As a clinical psychologist I'm a big fan of working on issues that get in the way of us living a big and wonderful life. I believe that whilst we can't choose all the cards we are dealt in life we can choose what we do with them. If you feel like worrying and getting anxious stops you from living and loving big time then it might be worth either reading a book that might help or seeing someone to get some ideas on how to deal with the anxiety more effectively. 

    A book I'd recommend is “The happiness trap” by Dr Russ Harris - it is based on a wonderful approach called “Acceptance and Commitment Therapy” or ACT for short - otherwise making a time to see a clinical psychologist who has experience dealing wtih anxiety might be worth looking into.

    Personally I don't think medications are a great idea unless things are pretty bad and other approaches have been tried (just my opinion - but also what research seems to suggest)

    Very long answer sorry - hope it helped :-)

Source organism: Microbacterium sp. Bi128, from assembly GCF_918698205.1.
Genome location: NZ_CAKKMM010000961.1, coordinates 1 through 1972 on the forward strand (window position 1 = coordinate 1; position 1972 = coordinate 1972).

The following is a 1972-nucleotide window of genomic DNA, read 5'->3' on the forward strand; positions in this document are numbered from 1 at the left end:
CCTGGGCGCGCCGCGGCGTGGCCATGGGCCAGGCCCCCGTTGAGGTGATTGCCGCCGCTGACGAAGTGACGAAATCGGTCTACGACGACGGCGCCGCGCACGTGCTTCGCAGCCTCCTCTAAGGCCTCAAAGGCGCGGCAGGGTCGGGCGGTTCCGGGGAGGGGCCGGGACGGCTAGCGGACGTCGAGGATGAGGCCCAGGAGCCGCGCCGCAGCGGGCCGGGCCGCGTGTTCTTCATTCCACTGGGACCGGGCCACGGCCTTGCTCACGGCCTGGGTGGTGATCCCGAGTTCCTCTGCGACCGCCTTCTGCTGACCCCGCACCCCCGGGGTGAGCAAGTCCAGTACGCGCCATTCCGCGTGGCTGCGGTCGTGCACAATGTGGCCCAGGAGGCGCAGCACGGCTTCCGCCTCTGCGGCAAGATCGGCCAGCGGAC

• 2


    Damien Haines

    Clinical Psychologist, Psychologist

    Damien Haines is a registered Clinical Psychologist who brings a warm and empathetic approach to therapy. He emphasises engagement in the world and encourages clients … View Profile

    I agree with Louise's points above. Your question seems to have two questions in it from how I read it.

    1. Is my anxiety normal (as compared to others experiences)
    2. I fear that it isn't, but am unsure if I need treatment anyway
    For the first question, you could just poll people. It's like setting up an experiment. You are testing a hypothesis that your anxiety is normal and look for evidence to reject (or confirm) the hypothesis. To make this a good experiment you need to ask or look for good evidence. eg asking someone if they get more cautious while driving in the rain at night is probably going to get an honest response. Asking about whether or not one is boring to talk to won't. One might need to look for yawning, time checking, double booking, not wanting to commit to a meeting time etc as potential evidence for one to be boring.